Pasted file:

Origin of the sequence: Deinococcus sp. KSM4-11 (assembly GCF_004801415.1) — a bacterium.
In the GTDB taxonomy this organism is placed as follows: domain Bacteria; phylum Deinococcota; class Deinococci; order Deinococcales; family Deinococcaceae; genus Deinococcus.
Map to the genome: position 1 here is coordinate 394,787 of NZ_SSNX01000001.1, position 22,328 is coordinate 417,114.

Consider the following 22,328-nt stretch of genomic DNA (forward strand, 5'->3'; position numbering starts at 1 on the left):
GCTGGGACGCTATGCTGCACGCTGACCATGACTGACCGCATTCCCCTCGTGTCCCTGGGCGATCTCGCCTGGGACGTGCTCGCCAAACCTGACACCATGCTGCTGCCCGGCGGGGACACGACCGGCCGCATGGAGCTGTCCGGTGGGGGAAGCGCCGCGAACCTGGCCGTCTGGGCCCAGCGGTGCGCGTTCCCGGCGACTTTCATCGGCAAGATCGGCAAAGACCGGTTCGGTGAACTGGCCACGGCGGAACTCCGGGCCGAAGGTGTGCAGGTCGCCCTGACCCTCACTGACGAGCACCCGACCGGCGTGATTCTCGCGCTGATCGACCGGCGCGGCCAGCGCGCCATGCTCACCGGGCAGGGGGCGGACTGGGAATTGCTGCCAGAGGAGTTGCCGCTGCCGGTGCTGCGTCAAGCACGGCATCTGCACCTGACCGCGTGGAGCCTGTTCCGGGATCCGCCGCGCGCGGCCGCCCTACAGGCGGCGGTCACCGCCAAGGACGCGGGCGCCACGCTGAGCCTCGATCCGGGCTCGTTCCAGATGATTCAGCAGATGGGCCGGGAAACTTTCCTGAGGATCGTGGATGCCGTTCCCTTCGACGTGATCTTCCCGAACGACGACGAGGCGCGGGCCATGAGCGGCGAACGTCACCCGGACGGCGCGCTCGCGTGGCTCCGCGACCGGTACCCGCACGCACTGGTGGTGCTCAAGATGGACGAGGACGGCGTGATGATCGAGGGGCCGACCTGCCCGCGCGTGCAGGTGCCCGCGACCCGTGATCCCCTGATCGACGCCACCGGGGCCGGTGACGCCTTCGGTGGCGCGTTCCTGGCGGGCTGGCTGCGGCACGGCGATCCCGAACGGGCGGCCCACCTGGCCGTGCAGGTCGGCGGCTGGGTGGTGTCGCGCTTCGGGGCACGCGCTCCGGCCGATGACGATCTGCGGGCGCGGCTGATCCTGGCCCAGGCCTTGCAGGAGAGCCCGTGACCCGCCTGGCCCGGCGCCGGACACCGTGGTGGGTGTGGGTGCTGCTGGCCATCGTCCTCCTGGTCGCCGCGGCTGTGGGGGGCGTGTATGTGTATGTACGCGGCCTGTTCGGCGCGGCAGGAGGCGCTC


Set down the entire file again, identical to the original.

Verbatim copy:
Origin of the sequence: Deinococcus sp. KSM4-11 (assembly GCF_004801415.1) — a bacterium.
In the GTDB taxonomy this organism is placed as follows: domain Bacteria; phylum Deinococcota; class Deinococci; order Deinococcales; family Deinococcaceae; genus Deinococcus.
Map to the genome: position 1 here is coordinate 394,787 of NZ_SSNX01000001.1, position 22,328 is coordinate 417,114.

Consider the following 22,328-nt stretch of genomic DNA (forward strand, 5'->3'; position numbering starts at 1 on the left):
GCTGGGACGCTATGCTGCACGCTGACCATGACTGACCGCATTCCCCTCGTGTCCCTGGGCGATCTCGCCTGGGACGTGCTCGCCAAACCTGACACCATGCTGCTGCCCGGCGGGGACACGACCGGCCGCATGGAGCTGTCCGGTGGGGGAAGCGCCGCGAACCTGGCCGTCTGGGCCCAGCGGTGCGCGTTCCCGGCGACTTTCATCGGCAAGATCGGCAAAGACCGGTTCGGTGAACTGGCCACGGCGGAACTCCGGGCCGAAGGTGTGCAGGTCGCCCTGACCCTCACTGACGAGCACCCGACCGGCGTGATTCTCGCGCTGATCGACCGGCGCGGCCAGCGCGCCATGCTCACCGGGCAGGGGGCGGACTGGGAATTGCTGCCAGAGGAGTTGCCGCTGCCGGTGCTGCGTCAAGCACGGCATCTGCACCTGACCGCGTGGAGCCTGTTCCGGGATCCGCCGCGCGCGGCCGCCCTACAGGCGGCGGTCACCGCCAAGGACGCGGGCGCCACGCTGAGCCTCGATCCGGGCTCGTTCCAGATGATTCAGCAGATGGGCCGGGAAACTTTCCTGAGGATCGTGGATGCCGTTCCCTTCGACGTGATCTTCCCGAACGACGACGAGGCGCGGGCCATGAGCGGCGAACGTCACCCGGACGGCGCGCTCGCGTGGCTCCGCGACCGGTACCCGCACGCACTGGTGGTGCTCAAGATGGACGAGGACGGCGTGATGATCGAGGGGCCGACCTGCCCGCGCGTGCAGGTGCCCGCGACCCGTGATCCCCTGATCGACGCCACCGGGGCCGGTGACGCCTTCGGTGGCGCGTTCCTGGCGGGCTGGCTGCGGCACGGCGATCCCGAACGGGCGGCCCACCTGGCCGTGCAGGTCGGCGGCTGGGTGGTGTCGCGCTTCGGGGCACGCGCTCCGGCCGATGACGATCTGCGGGCGCGGCTGATCCTGGCCCAGGCCTTGCAGGAGAGCCCGTGACCCGCCTGGCCCGGCGCCGGACACCGTGGTGGGTGTGGGTGCTGCTGGCCATCGTCCTCCTGGTCGCCGCGGCTGTGGGGGGCGTGTATGTGTATGTACGCGGCCTGTTCGGCGCGGCAGGAGGCGCTC